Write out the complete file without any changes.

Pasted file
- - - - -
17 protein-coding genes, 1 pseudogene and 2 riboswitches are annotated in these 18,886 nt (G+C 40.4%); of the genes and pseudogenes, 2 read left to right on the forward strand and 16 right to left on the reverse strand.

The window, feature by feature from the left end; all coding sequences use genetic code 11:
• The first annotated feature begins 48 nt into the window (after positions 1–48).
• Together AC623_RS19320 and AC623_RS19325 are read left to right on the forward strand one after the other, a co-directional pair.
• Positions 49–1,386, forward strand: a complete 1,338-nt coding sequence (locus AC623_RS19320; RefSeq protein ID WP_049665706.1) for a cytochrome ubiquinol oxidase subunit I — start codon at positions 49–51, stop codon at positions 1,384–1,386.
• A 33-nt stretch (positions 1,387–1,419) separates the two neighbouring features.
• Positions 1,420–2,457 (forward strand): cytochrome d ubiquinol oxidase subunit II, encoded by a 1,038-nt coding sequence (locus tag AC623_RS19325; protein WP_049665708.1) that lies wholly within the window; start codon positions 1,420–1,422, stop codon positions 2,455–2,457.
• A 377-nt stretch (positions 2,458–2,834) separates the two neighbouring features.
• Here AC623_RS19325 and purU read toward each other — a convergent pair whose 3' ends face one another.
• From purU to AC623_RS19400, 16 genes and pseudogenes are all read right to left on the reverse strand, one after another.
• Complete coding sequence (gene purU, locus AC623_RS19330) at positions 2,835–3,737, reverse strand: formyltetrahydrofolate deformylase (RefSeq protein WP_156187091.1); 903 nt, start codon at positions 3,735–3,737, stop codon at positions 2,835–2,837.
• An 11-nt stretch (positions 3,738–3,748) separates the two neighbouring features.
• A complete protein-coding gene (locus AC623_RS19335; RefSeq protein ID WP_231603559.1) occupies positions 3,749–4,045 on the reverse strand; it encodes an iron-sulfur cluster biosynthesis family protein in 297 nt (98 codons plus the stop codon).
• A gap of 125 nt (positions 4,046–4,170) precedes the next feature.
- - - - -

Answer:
17 protein-coding genes, 1 pseudogene and 2 riboswitches are annotated in these 18,886 nt (G+C 40.4%); of the genes and pseudogenes, 2 read left to right on the forward strand and 16 right to left on the reverse strand.

The window, feature by feature from the left end; all coding sequences use genetic code 11:
• The first annotated feature begins 48 nt into the window (after positions 1–48).
• Together AC623_RS19320 and AC623_RS19325 are read left to right on the forward strand one after the other, a co-directional pair.
• Positions 49–1,386, forward strand: a complete 1,338-nt coding sequence (locus AC623_RS19320; RefSeq protein ID WP_049665706.1) for a cytochrome ubiquinol oxidase subunit I — start codon at positions 49–51, stop codon at positions 1,384–1,386.
• A 33-nt stretch (positions 1,387–1,419) separates the two neighbouring features.
• Positions 1,420–2,457 (forward strand): cytochrome d ubiquinol oxidase subunit II, encoded by a 1,038-nt coding sequence (locus tag AC623_RS19325; protein WP_049665708.1) that lies wholly within the window; start codon positions 1,420–1,422, stop codon positions 2,455–2,457.
• A 377-nt stretch (positions 2,458–2,834) separates the two neighbouring features.
• Here AC623_RS19325 and purU read toward each other — a convergent pair whose 3' ends face one another.
• From purU to AC623_RS19400, 16 genes and pseudogenes are all read right to left on the reverse strand, one after another.
• Complete coding sequence (gene purU, locus AC623_RS19330) at positions 2,835–3,737, reverse strand: formyltetrahydrofolate deformylase (RefSeq protein WP_156187091.1); 903 nt, start codon at positions 3,735–3,737, stop codon at positions 2,835–2,837.
• An 11-nt stretch (positions 3,738–3,748) separates the two neighbouring features.
• A complete protein-coding gene (locus AC623_RS19335; RefSeq protein ID WP_231603559.1) occupies positions 3,749–4,045 on the reverse strand; it encodes an iron-sulfur cluster biosynthesis family protein in 297 nt (98 codons plus the stop codon).
• A gap of 125 nt (positions 4,046–4,170) precedes the next feature.